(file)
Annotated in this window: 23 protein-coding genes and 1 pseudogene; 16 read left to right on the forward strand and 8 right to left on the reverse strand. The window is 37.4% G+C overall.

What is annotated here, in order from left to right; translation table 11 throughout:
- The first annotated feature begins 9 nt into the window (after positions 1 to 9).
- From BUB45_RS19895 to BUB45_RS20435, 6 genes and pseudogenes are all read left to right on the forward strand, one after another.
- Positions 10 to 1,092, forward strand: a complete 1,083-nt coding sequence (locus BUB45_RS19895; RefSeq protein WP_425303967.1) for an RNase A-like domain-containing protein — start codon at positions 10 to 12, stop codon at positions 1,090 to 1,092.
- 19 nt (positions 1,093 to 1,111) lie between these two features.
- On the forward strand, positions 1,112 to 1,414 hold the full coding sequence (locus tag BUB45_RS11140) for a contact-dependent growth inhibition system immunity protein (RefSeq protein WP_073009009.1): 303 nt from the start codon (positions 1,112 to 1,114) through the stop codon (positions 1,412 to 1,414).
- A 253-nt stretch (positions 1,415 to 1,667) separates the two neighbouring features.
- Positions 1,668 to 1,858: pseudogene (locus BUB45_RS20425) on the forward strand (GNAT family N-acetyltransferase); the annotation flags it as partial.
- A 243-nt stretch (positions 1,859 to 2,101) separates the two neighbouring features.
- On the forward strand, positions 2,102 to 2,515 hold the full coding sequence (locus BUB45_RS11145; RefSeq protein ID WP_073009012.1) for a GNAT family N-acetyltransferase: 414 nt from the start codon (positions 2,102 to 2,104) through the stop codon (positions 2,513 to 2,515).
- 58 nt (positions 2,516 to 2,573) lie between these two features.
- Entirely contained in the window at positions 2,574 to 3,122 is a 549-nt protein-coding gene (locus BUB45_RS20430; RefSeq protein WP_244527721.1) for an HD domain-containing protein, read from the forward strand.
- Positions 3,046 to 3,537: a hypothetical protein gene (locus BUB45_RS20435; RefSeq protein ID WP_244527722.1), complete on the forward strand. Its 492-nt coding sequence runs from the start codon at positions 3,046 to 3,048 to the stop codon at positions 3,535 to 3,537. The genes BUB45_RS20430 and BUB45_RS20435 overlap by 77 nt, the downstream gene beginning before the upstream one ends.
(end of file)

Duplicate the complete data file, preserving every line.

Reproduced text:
Annotated in this window: 23 protein-coding genes and 1 pseudogene; 16 read left to right on the forward strand and 8 right to left on the reverse strand. The window is 37.4% G+C overall.

What is annotated here, in order from left to right; translation table 11 throughout:
- The first annotated feature begins 9 nt into the window (after positions 1 to 9).
- From BUB45_RS19895 to BUB45_RS20435, 6 genes and pseudogenes are all read left to right on the forward strand, one after another.
- Positions 10 to 1,092, forward strand: a complete 1,083-nt coding sequence (locus BUB45_RS19895; RefSeq protein WP_425303967.1) for an RNase A-like domain-containing protein — start codon at positions 10 to 12, stop codon at positions 1,090 to 1,092.
- 19 nt (positions 1,093 to 1,111) lie between these two features.
- On the forward strand, positions 1,112 to 1,414 hold the full coding sequence (locus tag BUB45_RS11140) for a contact-dependent growth inhibition system immunity protein (RefSeq protein WP_073009009.1): 303 nt from the start codon (positions 1,112 to 1,114) through the stop codon (positions 1,412 to 1,414).
- A 253-nt stretch (positions 1,415 to 1,667) separates the two neighbouring features.
- Positions 1,668 to 1,858: pseudogene (locus BUB45_RS20425) on the forward strand (GNAT family N-acetyltransferase); the annotation flags it as partial.
- A 243-nt stretch (positions 1,859 to 2,101) separates the two neighbouring features.
- On the forward strand, positions 2,102 to 2,515 hold the full coding sequence (locus BUB45_RS11145; RefSeq protein ID WP_073009012.1) for a GNAT family N-acetyltransferase: 414 nt from the start codon (positions 2,102 to 2,104) through the stop codon (positions 2,513 to 2,515).
- 58 nt (positions 2,516 to 2,573) lie between these two features.
- Entirely contained in the window at positions 2,574 to 3,122 is a 549-nt protein-coding gene (locus BUB45_RS20430; RefSeq protein WP_244527721.1) for an HD domain-containing protein, read from the forward strand.
- Positions 3,046 to 3,537: a hypothetical protein gene (locus BUB45_RS20435; RefSeq protein ID WP_244527722.1), complete on the forward strand. Its 492-nt coding sequence runs from the start codon at positions 3,046 to 3,048 to the stop codon at positions 3,535 to 3,537. The genes BUB45_RS20430 and BUB45_RS20435 overlap by 77 nt, the downstream gene beginning before the upstream one ends.